During Stalin’s rule, some characteristic features of the socialist economic system developed, whose theoretical reflections ossified into dogma, which in turn economists and other social scientists were not allowed to doubt. These fundamental dogmas consisted of the following theoretical postulates.
- The means of production must not be in private ownership. Rather, they must be in state ownership to a decisive extent, and in cooperation ownership only to a restricted extent, and under state leadership.
- The development of production must not be determined by market mechanisms. Rather, it must be fixed with the help of central plans, that is, with production and investment tasks, mandatory for each enterprise.
- Prices are only retained for the purposes of formal planning and calculation. They must, however, be fixed by a central state authority and must not be changed by enterprises in accordance with market conditions.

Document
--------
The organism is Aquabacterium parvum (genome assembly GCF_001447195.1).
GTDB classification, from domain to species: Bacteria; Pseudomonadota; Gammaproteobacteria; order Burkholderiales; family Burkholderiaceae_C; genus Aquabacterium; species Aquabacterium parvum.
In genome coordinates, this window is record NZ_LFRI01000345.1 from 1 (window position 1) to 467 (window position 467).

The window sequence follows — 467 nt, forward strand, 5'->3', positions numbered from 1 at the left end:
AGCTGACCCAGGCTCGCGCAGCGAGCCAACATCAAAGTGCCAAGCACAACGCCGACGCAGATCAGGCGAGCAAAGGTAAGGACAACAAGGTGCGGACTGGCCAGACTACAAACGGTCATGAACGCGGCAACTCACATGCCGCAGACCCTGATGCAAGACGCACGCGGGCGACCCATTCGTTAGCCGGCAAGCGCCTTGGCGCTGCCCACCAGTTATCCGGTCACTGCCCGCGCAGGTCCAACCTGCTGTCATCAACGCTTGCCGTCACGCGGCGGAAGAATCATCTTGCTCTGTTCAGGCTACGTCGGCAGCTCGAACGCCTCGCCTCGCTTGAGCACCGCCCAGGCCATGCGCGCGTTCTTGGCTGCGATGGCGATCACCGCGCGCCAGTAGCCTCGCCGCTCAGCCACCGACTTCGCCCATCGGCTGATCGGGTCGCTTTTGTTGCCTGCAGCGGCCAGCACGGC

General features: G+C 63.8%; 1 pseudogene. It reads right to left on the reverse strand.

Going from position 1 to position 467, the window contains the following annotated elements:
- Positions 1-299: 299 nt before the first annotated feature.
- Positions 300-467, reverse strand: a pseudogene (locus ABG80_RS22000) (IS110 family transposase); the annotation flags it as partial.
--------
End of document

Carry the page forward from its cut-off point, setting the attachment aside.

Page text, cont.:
- There must no longer be any competition between enterprises, since this is a capitalist feature. For this reason, production must be organised in such a manner that every branch of industry is amalgamated into one single monopolistic giant with a standardised administration.
- The distribution and use of incomes accruing in the form of money is no longer within the competence of enterprises but is determined by state planning. This means that the development of incomes must not depend on market income, but must be fixed by plans.
- The board and management of any enterprise must not be elected by the works collectives. Rather, they must be appointed by state authorities. Only in this manner can the enforcement of a concerted, central will be ensured.